What is a Personal Injury?
Common Sense Definition of Personal Injury
Courts do not usually ask "What is a personal injury?" It is a term that is used so often that its definition is assumed. But in truth there are nuances and differences.
Usually common semantics, a personal injury is ...... an injury to a person. You get no points for that easy answer!
But personal injury is not just the damage to the physical human being. It is used as a term to include all losses that naturally arise from an accident or injury. The term also can be used more broadly to include damage to your property.
The American Bar Association defines Personal Injury this way:
Personal injury law, also known as tort law, is designed to protect you if you or your property is injured or harmed because of someone else's act or failure to act. In a successful tort action, the one who caused the injury or harm compensates the one who suffered the losses.
The California Court Guide describes personal injury this way.
There are many types of personal injury cases. In most cases, the injured person (the plaintiff) is suing a person, business, or both (a defendant) because the defendant accidentally or intentionally hurt the plaintiff and caused them an injury of some type. For example, car crashes, slip and falls, or workplace injuries, are all common types of personal injury cases. Workplace injuries will probably involve a workman’s compensation case, and it may also be important to pursue the person who caused the workplace injury.
The California definition is less distinct in listing property as equating to personal injury. In reality though the same legal action to recovery for harm to the person will include related damages such as harm to property. As the California court says:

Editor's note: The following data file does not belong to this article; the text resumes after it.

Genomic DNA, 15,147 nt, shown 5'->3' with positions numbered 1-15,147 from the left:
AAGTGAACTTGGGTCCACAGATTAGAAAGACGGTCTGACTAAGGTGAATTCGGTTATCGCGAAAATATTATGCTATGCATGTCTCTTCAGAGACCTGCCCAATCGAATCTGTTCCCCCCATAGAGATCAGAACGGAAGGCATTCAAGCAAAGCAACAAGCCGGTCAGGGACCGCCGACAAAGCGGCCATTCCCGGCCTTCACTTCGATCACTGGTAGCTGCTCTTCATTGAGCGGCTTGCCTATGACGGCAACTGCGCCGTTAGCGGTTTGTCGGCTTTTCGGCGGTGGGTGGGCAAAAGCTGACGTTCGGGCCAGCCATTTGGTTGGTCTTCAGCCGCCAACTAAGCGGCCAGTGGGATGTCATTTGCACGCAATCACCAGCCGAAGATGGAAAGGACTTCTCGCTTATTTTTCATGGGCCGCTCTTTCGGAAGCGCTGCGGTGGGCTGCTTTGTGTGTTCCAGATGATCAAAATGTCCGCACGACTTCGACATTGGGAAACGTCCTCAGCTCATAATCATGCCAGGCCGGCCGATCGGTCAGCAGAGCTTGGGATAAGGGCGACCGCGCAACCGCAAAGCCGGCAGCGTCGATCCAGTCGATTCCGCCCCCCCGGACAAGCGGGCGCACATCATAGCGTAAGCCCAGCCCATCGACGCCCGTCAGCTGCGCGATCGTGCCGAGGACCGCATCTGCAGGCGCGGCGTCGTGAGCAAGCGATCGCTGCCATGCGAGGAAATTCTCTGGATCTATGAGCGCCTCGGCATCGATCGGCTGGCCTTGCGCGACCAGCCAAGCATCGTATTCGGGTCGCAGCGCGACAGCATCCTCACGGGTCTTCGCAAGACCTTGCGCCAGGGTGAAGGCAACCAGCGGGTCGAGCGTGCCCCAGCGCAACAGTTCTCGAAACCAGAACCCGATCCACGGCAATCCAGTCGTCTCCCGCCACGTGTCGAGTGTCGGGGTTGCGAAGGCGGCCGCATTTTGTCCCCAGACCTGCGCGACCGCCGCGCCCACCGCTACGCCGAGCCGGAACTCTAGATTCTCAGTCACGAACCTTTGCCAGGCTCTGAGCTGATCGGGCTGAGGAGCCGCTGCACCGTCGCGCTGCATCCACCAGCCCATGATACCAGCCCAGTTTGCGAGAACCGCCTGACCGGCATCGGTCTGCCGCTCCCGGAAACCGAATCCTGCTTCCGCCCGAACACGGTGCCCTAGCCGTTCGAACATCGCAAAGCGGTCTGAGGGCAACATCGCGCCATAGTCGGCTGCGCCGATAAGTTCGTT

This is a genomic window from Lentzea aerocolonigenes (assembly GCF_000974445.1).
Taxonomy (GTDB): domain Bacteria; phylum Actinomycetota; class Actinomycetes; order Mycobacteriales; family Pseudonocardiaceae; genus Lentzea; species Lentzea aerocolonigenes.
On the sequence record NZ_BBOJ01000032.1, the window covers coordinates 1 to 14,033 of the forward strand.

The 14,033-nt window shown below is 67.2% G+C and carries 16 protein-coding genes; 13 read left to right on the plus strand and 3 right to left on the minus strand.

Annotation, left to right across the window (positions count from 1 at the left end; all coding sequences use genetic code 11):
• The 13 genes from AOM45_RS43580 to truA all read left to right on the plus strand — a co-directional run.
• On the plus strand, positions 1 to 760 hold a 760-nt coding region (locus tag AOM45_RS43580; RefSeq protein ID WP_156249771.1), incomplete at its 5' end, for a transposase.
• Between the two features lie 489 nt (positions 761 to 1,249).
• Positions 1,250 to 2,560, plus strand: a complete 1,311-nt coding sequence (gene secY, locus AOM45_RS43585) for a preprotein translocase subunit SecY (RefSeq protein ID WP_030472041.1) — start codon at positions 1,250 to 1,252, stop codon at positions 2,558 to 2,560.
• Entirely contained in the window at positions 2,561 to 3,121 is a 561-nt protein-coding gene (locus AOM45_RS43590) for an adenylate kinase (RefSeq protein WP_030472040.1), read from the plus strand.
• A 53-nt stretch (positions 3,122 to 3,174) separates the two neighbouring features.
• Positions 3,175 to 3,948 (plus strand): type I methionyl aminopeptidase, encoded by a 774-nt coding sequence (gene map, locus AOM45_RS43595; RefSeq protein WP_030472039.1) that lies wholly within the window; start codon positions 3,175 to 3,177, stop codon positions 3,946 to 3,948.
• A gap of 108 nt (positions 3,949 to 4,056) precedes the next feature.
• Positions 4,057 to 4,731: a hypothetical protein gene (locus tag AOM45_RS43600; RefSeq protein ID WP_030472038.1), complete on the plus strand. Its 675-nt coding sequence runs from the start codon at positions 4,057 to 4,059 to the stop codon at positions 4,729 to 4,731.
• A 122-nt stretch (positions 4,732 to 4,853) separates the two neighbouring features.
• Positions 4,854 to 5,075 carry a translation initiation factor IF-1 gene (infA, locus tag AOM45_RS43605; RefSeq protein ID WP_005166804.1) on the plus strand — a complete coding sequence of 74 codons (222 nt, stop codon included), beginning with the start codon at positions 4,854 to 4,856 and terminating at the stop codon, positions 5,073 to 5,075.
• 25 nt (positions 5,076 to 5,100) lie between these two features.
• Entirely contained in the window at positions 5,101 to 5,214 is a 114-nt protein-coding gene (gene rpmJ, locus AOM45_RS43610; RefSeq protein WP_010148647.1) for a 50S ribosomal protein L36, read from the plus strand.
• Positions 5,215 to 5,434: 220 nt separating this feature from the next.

Sometimes, a legal case involves both personal injury and property damage. For example, a car crash might damage your car and hurt you. If that happens, then your case involves property damage and personal injury. Personal injury cases | California Courts | Self Help Guide
But there are interesting and important rules and differences state to state. In California if you are involved in a car accident you cannot collect for personal injury damages unless you had a valid insurance policy in effect. This is true even if you are 100% in the right. You can be reimbursed for your medical bills and damages to your car but "pain and suffering" cannot be recovered. Here is what the California statute says:
(a) Except as provided in subdivision (c), in any action to recover damages arising out of the operation or use of a motor vehicle, a person shall not recover non-economic losses to compensate for pain, suffering, inconvenience, physical impairment, disfigurement, and other nonpecuniary damages if any of the following applies:
(1) The injured person was at the time of the accident operating the vehicle in violation of Section 23152 or 23153 of the Vehicle Code, and was convicted of that offense.
(2) The injured person was the owner of a vehicle involved in the accident and the vehicle was not insured as required by the financial responsibility laws of this state.
(3) The injured person was the operator of a vehicle involved in the accident and the operator can not establish his or her financial responsibility as required by the financial responsibility laws of this state. (California Civil Code 3333.4)
So when you ask, "What is a Personal Injury in California?" the answer is, "A Personal Injury in California is an injury to a person except when California law says it isn't!"
Wrongful Death / Wrongful Life - Are These Personal Injuries?
The question as to what is a personal injury gets complicated in areas of wrongful death and wrongful life. If someone you love is killed you have suffered a personal injury but in the eyes of the law have you suffered an injury? That varies state by state. In some states only people who are legally married can make claims. There are wrongful death statutes that limit what types of suffering can lead to a recovery by the spouse or family of someone who suffers a wrongful death. The “pain and suffering” of the person who dies may never be recovered. Some states allow the estate of a deceased person to collect for that persons pre-death suffering - others do not.